Francis Alÿs, Children’s Game #10, Papalote, Balkh, Afghanistan, 2011. Video 4:13 min. Courtesy de l'artiste et Jan Mot, Brussels
Jasper de Beijer, The Brazilian Suitcase, vidéo 1:27 min. 2016. Photogramme
Étienne Cliquet, Plier, marcher, voler, 2013, vidéo 12:25 mn. Photogramme. Collection Les Abattoirs - FRAC Occitanie Toulouse
Lorenzo Vitturi, Red Cotisso, Green Pigment, Wood in Arìn, Caminantes, 2019
Lukas Felzmann, Swarm, no.92-23, 2011. Collection Huis Marseille, Amsterdam
Agnès Geoffray The Flying Man, 2015. Projection, 80 diapositives. Courtesy de l'artiste et British Pathé
Sjoerd Knibbeler, Forming Synchrony, 2016. Vidéo, 7:22 mn. Photogramme.
Sjoerd Knibbeler, Paper planes, 2015
Janne Lehtinen, Sacred Bird, 2002-2007
Laurent Millet, Somnium, 2014 
Laurent Millet, Somnium, 2014 
Jaap Scheeren, What Moves, (bird courtesy of Luke Stephenson), 2017
Vojtech Veskrna, My Air Force, 2015
Xiaoxiao Xu, Aeronautics in the Backyard, 2015
Xiaoxiao Xu, Aeronautics in the Backyard, 2015



Exhibition from February 17 to May 26, 2018

With works by Francis Alÿs, Jasper de Beijer, Balthasar Burkhard, Etienne Cliquet, Lukas Felzmann, Agnès Geoffray, Sjoerd Knibbeler, Janne Lehtinen, Laurent Millet, Jaap Scheeren, Vojtěch Veškrna, Xiaoxiao Xu… and the complicity of Paatrice Marchand and Lison De Ridder, from the HSH collective.

Why, of all the themes, choose to embrace that of flight?
There is no urgency that would justify a sudden “trend” in contemporary photography, no timely commemoration, but a troubling and endearing permanence of the subject: the desire to fly is as inseparably linked to the human condition as it is to the history of the arts. Some three millennia of representations attest to this: Greek, Egyptian, Hopi, Renaissance European, Inuit and Oceanic cultures have all, in their own way, represented the desire to ascend.

The thesaurus of images devoted to it is prodigious. Perhaps partly because paradise, at least in our Western culture, is always located in the heights, perhaps also simply because of the transgression, and the ultimate freedom that flight embodies. Drawings, sculpted totems, feathered masks, and more recently – on the scale of art history – photography, have been responsible for giving form to this impossible experience.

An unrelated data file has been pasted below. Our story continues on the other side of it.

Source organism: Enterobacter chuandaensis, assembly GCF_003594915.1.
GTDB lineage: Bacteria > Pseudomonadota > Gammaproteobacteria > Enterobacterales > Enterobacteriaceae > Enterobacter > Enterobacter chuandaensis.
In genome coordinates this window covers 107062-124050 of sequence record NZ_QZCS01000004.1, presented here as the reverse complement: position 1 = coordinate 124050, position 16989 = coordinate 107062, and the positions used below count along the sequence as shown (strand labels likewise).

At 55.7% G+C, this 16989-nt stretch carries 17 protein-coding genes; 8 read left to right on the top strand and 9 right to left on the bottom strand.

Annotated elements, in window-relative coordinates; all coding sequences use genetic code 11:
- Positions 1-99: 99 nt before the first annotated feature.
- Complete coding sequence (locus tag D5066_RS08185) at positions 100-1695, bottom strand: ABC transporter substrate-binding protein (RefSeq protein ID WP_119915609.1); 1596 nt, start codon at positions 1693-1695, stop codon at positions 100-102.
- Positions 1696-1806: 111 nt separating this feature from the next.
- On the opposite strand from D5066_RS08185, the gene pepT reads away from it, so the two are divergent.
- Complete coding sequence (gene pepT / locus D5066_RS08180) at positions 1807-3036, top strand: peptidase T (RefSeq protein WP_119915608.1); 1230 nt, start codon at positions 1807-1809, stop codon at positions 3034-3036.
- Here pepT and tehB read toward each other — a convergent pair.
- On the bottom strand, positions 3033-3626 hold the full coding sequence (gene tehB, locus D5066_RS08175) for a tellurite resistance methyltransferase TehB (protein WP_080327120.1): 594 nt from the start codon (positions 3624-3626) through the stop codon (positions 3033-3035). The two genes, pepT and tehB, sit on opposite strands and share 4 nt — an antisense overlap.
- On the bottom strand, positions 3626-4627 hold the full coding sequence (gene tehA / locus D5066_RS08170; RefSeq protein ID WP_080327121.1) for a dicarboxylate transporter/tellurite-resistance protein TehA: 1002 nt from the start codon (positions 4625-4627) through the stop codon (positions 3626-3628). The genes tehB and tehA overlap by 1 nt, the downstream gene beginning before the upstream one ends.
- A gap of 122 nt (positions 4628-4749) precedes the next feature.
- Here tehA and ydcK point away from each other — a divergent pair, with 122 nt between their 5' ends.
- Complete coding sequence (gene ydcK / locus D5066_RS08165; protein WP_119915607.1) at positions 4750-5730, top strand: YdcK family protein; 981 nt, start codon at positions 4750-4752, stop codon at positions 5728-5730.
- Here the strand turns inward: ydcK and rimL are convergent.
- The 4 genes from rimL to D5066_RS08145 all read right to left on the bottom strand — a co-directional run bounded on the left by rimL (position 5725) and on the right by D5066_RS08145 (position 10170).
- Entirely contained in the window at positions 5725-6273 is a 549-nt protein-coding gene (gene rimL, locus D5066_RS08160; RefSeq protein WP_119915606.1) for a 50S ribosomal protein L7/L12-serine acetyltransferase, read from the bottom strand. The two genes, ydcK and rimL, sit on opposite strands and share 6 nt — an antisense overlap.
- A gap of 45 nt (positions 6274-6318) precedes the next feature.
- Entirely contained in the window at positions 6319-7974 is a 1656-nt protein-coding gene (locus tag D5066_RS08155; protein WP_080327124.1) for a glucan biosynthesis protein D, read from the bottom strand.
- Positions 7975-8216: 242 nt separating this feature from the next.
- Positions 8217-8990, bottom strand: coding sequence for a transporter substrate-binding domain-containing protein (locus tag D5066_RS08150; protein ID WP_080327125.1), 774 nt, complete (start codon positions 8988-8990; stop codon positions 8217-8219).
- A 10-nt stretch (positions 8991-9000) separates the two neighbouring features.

It is an eminently subjective stroll that is proposed here, nourished by pictorial, photographic and literary encounters. The group exhibition À tire-d’aile offers to explore the interpretations and staging of flight in contemporary photography and video. From the beginning, photography has accompanied this desire, documenting the first aeronautical experiments, and elsewhere having fun with its capacity to counterfeit and box the real, fulfilling the role of flight simulator from the beginning. More than the accomplishment of the flight, it is the attempt that held our attention, the space of projection that opens up between the first impulse of the spirit and the image that unfolds. A central and masterful figure at the heart of this imagination, the bird was our vehicle for this ascent. From the first experiments of the monk Elmer of Mamelsbury in the 12th century to that of the inventor Franz Reichelt in 1912, reactivated here by Agnès Geoffray, from Leonardo da Vinci’s sketch of the ornithopter dated 1487, to the tragic White Bird of Nungesser and Coli who flew in 1927 of the cliff of Etretat, it is the bird, and the mechanics of its flight, which will be still and always, analyzed and mystified, madly and vainly imitated.

Sjoerd Knibbeler and Francis Alÿs film respectively the routine of the aerial ballet of the Patrouille de France and the kite dance of Afghan children; Lukas Felzmann pursues the swarms of migratory birds; Janne Lehtinen, adorned with swan or canvas wings, soars towards the Finnish skies; Jasper de Beijer revives the bird man of a lost forest in Brazil. Time suspended, the fantasy frozen, thus realized, on the surface of the film or the screen… The fall may not be far away but the image, here accomplice, will not say anything about it. Photography, and its corollary, the moving image, also emancipate themselves from their condition: from the requirement of a description of the real which is often assigned to them, they escape by some movement of ellipse, and by the simple caress of the light on a bird’s wing, leave to explore with delight the infinite territory of the imagination.

Thanks to the private and institutional lenders, the Airborne Museum, Sainte-Mère-Église, the Archives départementales de la Seine-Maritime, Les Abattoirs – FRAC Occitanie Toulouse, the Jan Mot Gallery, Brussels, Huis Marseille, Museum of Photography, Amsterdam; to the artists and friendly advisors; to Cadre en Seine.

Around the exhibition

Saturday February 17, 5pm, with the artists

Thursday February 22, 10:30 am, Agnès Geoffray,
as part of Écoute l’artiste, RRouen/ESADHaR,
auditorium of the Rouen Museum of Fine Arts

Wednesday, March 7 and May 2, 2 pm

Saturdays, March 17 and May 26, 5 pm

with Fred Duval, comic book writer,
Saturday March 24, 4pm

Saturday, May 26, 8pm, in partnership with the